WHAT DID YOU LEARN WRITING VICIOUS?
That the trick is not in finding ways to kill characters, but in finding ways to bring them back in one piece.
WHAT DO YOU LOVE ABOUT VICIOUS?
I love that even though there are no heroes, you will root for someone. I love that even though it’s emotionally detached, you will care about the characters. I love that after almost three years with these characters, I still love them. It is the only thing I’ve EVER written that I re-read for fun, and because I miss them.
WHAT WOULD YOU DO DIFFERENTLY NEXT TIME?
GIVE US YOUR FAVORITE PARAGRAPH FROM THE STORY:
“The moments that define lives aren’t always obvious. They don’t scream LEDGE, and nine times out of ten there’s no rope to duck under, no line to cross, no blood pact, no official letter on fancy paper. They aren’t always protracted, heavy with meaning. Between one sip and the next, Victor made the biggest mistake of his life, and it was made of nothing more than one line. Three small words. “I’ll go first.”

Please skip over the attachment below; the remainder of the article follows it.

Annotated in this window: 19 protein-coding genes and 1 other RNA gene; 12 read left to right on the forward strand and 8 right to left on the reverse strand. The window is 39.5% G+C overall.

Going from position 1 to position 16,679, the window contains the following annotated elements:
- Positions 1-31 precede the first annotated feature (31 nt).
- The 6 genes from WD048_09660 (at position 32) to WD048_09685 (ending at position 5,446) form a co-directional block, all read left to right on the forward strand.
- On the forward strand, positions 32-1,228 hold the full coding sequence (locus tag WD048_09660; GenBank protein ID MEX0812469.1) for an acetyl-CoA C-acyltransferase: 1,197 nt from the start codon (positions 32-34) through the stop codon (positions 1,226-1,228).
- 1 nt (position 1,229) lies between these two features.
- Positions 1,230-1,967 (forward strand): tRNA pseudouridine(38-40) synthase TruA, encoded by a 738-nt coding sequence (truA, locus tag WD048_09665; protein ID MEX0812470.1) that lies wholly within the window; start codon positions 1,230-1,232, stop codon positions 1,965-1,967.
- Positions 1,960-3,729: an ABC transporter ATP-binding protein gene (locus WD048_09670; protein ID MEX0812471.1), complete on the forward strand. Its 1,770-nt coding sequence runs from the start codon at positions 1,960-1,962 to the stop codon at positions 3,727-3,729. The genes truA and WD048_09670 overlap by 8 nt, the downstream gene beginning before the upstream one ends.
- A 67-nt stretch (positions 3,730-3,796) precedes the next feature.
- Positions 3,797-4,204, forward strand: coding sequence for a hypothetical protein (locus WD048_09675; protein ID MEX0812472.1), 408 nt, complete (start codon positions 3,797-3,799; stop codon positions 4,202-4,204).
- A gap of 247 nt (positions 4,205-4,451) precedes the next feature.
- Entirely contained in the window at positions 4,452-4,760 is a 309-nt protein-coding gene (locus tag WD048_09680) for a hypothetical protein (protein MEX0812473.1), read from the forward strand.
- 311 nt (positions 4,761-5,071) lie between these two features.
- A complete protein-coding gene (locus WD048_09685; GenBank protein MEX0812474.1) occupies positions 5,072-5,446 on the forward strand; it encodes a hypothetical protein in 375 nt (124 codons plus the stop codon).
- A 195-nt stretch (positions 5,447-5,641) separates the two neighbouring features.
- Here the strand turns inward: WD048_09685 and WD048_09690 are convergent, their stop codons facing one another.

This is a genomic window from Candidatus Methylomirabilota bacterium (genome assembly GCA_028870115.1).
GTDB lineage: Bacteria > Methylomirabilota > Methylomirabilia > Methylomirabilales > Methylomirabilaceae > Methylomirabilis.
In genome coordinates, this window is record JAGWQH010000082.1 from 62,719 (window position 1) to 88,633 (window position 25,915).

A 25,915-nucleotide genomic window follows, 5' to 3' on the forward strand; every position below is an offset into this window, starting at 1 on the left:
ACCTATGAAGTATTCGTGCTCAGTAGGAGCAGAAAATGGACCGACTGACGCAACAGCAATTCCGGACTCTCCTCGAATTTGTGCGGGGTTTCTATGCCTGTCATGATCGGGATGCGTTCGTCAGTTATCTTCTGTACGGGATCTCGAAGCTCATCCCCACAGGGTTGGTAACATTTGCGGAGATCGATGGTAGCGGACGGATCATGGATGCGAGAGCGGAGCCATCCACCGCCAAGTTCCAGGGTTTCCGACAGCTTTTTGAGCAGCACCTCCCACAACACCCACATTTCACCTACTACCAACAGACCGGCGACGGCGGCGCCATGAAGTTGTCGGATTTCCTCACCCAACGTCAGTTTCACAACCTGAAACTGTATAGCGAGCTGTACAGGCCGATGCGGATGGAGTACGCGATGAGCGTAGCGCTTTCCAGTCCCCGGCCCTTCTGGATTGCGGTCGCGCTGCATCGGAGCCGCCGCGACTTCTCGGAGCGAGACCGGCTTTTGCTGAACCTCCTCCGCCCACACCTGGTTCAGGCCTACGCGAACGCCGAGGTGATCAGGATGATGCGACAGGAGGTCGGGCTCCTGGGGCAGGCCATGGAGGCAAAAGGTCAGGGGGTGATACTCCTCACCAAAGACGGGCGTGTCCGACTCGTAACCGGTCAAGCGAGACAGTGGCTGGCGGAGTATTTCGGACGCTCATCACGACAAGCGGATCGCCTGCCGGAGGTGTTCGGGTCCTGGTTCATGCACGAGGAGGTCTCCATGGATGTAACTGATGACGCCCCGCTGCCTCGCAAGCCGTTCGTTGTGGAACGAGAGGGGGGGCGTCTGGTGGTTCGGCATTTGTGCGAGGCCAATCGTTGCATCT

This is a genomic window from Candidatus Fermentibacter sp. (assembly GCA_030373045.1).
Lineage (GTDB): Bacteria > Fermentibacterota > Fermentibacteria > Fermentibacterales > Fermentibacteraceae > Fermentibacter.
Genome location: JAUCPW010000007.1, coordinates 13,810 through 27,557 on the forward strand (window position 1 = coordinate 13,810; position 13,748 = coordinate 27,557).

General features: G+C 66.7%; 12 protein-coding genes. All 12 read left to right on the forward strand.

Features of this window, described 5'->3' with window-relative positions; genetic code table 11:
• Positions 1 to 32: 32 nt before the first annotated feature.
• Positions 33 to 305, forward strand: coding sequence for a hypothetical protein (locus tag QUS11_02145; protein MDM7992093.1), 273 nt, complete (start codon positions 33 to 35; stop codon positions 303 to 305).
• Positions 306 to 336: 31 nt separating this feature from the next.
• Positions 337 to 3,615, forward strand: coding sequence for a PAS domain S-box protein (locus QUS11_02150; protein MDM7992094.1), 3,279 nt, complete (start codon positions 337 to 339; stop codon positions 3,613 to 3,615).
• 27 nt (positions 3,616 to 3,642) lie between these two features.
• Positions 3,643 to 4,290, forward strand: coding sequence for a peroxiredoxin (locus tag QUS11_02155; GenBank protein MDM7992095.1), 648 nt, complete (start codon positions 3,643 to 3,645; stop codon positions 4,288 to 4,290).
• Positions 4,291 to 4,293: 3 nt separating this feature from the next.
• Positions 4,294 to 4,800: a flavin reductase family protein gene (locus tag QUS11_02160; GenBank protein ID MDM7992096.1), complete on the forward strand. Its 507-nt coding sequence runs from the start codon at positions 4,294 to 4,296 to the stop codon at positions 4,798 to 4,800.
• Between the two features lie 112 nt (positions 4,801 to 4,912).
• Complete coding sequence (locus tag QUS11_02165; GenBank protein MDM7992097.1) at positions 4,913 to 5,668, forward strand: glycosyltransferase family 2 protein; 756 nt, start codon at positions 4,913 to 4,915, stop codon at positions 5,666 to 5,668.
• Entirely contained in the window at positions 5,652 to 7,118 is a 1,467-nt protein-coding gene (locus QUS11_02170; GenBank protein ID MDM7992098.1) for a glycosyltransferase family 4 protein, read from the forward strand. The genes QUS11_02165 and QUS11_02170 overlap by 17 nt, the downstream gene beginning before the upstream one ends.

WHAT’S NEXT FOR YOU AS A STORYTELLER?
The second book in my ARCHIVED series, THE UNBOUND, comes out in January, I have a Middle Grade series about a Doctor Who/Peter Pan-esque guardian angel—EVERYDAY ANGEL—kicking off with Scholastic next summer, and a brand new adult book full of magic and Londons (yes, plural) and cross-dressing pirates hitting shelves next fall. If I finish writing it in time. I guess I should get back to work!